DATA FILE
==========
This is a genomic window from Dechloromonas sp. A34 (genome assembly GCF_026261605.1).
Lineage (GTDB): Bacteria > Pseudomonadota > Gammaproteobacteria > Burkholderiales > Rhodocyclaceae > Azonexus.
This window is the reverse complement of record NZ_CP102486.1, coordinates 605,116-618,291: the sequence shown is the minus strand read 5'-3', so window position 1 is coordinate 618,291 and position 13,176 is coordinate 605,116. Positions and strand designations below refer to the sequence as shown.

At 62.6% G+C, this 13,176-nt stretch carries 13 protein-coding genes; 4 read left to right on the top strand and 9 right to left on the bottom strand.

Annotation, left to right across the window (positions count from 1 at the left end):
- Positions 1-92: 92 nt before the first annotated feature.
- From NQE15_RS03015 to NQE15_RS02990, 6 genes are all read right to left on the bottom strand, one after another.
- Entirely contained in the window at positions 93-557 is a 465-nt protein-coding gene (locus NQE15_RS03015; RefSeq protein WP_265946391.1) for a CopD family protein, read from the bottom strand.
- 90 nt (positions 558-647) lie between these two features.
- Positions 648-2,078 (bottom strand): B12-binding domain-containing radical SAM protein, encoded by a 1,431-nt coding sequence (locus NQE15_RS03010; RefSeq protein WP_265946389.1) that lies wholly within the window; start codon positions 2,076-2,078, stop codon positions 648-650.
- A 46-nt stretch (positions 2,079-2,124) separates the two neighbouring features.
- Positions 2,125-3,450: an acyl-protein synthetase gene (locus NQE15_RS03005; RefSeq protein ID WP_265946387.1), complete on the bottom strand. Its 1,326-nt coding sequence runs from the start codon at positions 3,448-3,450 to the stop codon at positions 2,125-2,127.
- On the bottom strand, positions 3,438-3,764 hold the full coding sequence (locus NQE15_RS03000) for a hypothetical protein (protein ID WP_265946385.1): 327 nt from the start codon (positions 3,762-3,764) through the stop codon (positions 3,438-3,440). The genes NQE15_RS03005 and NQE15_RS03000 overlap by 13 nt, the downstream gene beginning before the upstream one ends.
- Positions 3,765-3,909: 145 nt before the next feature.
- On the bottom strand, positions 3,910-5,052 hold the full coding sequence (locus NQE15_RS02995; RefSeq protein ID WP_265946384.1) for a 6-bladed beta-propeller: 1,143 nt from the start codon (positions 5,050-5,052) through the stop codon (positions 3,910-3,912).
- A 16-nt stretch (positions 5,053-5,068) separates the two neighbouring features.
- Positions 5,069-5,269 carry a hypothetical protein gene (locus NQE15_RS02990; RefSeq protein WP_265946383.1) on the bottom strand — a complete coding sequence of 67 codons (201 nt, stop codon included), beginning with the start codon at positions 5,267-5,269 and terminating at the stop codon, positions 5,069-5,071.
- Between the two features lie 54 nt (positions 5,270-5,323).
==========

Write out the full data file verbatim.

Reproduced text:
This is a genomic window from Dechloromonas sp. A34 (genome assembly GCF_026261605.1).
Lineage (GTDB): Bacteria > Pseudomonadota > Gammaproteobacteria > Burkholderiales > Rhodocyclaceae > Azonexus.
This window is the reverse complement of record NZ_CP102486.1, coordinates 605,116-618,291: the sequence shown is the minus strand read 5'-3', so window position 1 is coordinate 618,291 and position 13,176 is coordinate 605,116. Positions and strand designations below refer to the sequence as shown.

At 62.6% G+C, this 13,176-nt stretch carries 13 protein-coding genes; 4 read left to right on the top strand and 9 right to left on the bottom strand.

Annotation, left to right across the window (positions count from 1 at the left end):
- Positions 1-92: 92 nt before the first annotated feature.
- From NQE15_RS03015 to NQE15_RS02990, 6 genes are all read right to left on the bottom strand, one after another.
- Entirely contained in the window at positions 93-557 is a 465-nt protein-coding gene (locus NQE15_RS03015; RefSeq protein WP_265946391.1) for a CopD family protein, read from the bottom strand.
- 90 nt (positions 558-647) lie between these two features.
- Positions 648-2,078 (bottom strand): B12-binding domain-containing radical SAM protein, encoded by a 1,431-nt coding sequence (locus NQE15_RS03010; RefSeq protein WP_265946389.1) that lies wholly within the window; start codon positions 2,076-2,078, stop codon positions 648-650.
- A 46-nt stretch (positions 2,079-2,124) separates the two neighbouring features.
- Positions 2,125-3,450: an acyl-protein synthetase gene (locus NQE15_RS03005; RefSeq protein ID WP_265946387.1), complete on the bottom strand. Its 1,326-nt coding sequence runs from the start codon at positions 3,448-3,450 to the stop codon at positions 2,125-2,127.
- On the bottom strand, positions 3,438-3,764 hold the full coding sequence (locus NQE15_RS03000) for a hypothetical protein (protein ID WP_265946385.1): 327 nt from the start codon (positions 3,762-3,764) through the stop codon (positions 3,438-3,440). The genes NQE15_RS03005 and NQE15_RS03000 overlap by 13 nt, the downstream gene beginning before the upstream one ends.
- Positions 3,765-3,909: 145 nt before the next feature.
- On the bottom strand, positions 3,910-5,052 hold the full coding sequence (locus NQE15_RS02995; RefSeq protein ID WP_265946384.1) for a 6-bladed beta-propeller: 1,143 nt from the start codon (positions 5,050-5,052) through the stop codon (positions 3,910-3,912).
- A 16-nt stretch (positions 5,053-5,068) separates the two neighbouring features.
- Positions 5,069-5,269 carry a hypothetical protein gene (locus NQE15_RS02990; RefSeq protein WP_265946383.1) on the bottom strand — a complete coding sequence of 67 codons (201 nt, stop codon included), beginning with the start codon at positions 5,267-5,269 and terminating at the stop codon, positions 5,069-5,071.
- Between the two features lie 54 nt (positions 5,270-5,323).